If you want to discover exactly how the HR-V lures so many buyers in, just step inside. Large doors that ease entry/egress, lofty seating and a huge sense of wide-open space for a small SUV make instant and lasting strong impressions.
There is also an intimacy up front, as you’re sat ensconced alongside the wide console bisecting the cabin. It feels solid, secure and expensive, making the VTi-LX seem even more luxurious inside.
Aiding this is the attractive leather-stitched steering wheel, gloss-black climate control fascia, twin-pane sunroof and lashings of soft-feel vinyl material over the doors and upper-areas of the lower centre console (with handy sliding lid). A pair of USB-A ports, a 12V outlet, a decently sized glovebox and a two-level console storage shelf below the gear lever make up for the small door bins and tiny console storage.
A first-class driving position (helped out by tilt/telescopic steering), adequate all-round vision, beautifully clear instruments (but with no digital speedo) and more than sufficient ventilation are further plus points, while nothing rattled, zizzed or squeaked during our week with the HR-V. There’s obvious and appealing quality going on in there.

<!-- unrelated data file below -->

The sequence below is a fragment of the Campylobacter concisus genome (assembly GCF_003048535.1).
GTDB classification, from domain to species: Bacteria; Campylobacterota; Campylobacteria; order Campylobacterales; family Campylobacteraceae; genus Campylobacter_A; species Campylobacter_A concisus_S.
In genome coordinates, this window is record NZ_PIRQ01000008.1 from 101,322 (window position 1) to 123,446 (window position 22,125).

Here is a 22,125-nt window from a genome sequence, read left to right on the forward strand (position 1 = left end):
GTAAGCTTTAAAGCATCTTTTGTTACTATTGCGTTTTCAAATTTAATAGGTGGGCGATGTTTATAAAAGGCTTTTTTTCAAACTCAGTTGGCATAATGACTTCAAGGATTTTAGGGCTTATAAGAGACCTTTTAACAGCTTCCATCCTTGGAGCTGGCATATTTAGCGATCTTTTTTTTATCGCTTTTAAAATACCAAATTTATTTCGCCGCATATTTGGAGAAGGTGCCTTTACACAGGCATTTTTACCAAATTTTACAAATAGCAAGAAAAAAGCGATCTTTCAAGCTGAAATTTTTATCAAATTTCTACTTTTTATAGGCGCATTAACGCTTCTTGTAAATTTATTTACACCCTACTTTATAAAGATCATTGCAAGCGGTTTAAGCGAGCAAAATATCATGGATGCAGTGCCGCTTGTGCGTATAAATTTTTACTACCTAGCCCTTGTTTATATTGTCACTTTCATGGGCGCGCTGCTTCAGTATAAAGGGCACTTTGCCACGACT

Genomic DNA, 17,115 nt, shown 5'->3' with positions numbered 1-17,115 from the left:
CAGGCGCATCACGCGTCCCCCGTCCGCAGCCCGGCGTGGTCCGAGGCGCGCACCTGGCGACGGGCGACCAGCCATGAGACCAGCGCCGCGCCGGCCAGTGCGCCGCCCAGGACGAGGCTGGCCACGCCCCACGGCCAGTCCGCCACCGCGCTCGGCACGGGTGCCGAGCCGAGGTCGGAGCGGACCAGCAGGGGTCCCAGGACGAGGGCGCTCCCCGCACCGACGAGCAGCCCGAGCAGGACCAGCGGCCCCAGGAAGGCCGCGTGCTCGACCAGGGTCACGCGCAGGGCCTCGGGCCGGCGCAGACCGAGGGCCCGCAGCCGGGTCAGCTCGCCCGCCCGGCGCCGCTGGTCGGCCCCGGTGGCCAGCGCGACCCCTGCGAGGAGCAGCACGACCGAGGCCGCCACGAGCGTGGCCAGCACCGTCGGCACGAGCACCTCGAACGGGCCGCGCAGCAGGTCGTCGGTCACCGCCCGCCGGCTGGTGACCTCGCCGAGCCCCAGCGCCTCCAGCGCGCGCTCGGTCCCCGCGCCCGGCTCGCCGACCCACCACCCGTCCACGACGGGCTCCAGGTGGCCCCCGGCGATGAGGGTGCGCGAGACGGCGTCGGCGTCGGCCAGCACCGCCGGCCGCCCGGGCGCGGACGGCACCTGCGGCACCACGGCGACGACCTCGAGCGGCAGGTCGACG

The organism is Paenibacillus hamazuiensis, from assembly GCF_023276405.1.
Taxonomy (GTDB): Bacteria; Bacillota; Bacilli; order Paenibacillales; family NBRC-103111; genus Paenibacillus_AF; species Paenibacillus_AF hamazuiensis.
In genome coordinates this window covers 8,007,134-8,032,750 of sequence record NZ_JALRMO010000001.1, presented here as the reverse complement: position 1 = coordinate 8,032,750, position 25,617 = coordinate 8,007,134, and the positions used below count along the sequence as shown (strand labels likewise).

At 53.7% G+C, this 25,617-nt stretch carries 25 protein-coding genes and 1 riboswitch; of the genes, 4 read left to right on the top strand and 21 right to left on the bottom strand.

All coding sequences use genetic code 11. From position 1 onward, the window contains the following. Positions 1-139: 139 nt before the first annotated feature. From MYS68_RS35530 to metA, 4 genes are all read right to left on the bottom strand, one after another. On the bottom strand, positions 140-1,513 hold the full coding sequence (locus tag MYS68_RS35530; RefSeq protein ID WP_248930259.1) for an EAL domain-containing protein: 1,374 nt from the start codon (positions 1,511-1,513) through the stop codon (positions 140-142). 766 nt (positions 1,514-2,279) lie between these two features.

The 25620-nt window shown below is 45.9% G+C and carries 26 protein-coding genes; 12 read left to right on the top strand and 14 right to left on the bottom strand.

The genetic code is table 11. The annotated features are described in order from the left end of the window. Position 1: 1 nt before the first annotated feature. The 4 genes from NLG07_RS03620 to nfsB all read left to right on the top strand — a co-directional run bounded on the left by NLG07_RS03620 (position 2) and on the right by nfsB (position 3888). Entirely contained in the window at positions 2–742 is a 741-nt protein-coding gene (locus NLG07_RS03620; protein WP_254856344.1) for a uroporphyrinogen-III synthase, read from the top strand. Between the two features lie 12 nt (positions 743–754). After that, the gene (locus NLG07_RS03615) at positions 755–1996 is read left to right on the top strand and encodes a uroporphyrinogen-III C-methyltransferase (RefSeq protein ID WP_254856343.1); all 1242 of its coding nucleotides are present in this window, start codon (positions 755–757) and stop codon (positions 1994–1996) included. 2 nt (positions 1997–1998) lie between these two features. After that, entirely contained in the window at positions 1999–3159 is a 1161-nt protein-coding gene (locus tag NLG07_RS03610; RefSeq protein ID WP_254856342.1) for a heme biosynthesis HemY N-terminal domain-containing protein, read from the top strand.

That said, the recently updated multimedia system looks cheap and tacked-on, and though there is Apple CarPlay/Android Auto, voice control and fripperies like personalisation wallpaper, having no digital radio is an oversight for a range-topping anything these days.
The lack of an audio volume knob (for an admittedly effective toggle switch) won’t be to everybody’s taste, along with the haptic sensor-operated climate system’s fingertip-slide functionality, which actually does work better than expected though does ultimately prove distracting when you need to focus on the various functions like altering temperature. Whatever happened to big, simple slide controls you can adjust blindfolded?
The back doors open pretty widely and though the roofline slopes down markedly, it’s unobstructed access all the way.
It’s about as spacious and inviting as these sorts of smaller SUVs and crossovers get, with ample talking leg, head or shoulder room. The long and deep side windows and VTi-LX’s twin glass roof result in a light and airy cabin ambience, forward vision rates highly, there are medium-bottle sized door pockets, a centre armrest, overhead grab handles and twin reading lights fitted.
But there are no face-level air vents, only a single cupholder where you expect them to be behind the front console. Rear passengers have no USB-A or USB-C ports to plug into. Quite a bit of road and tyre noise filters through. And smaller folk may struggle to reach the pillar-sited handle to get back there in the first place.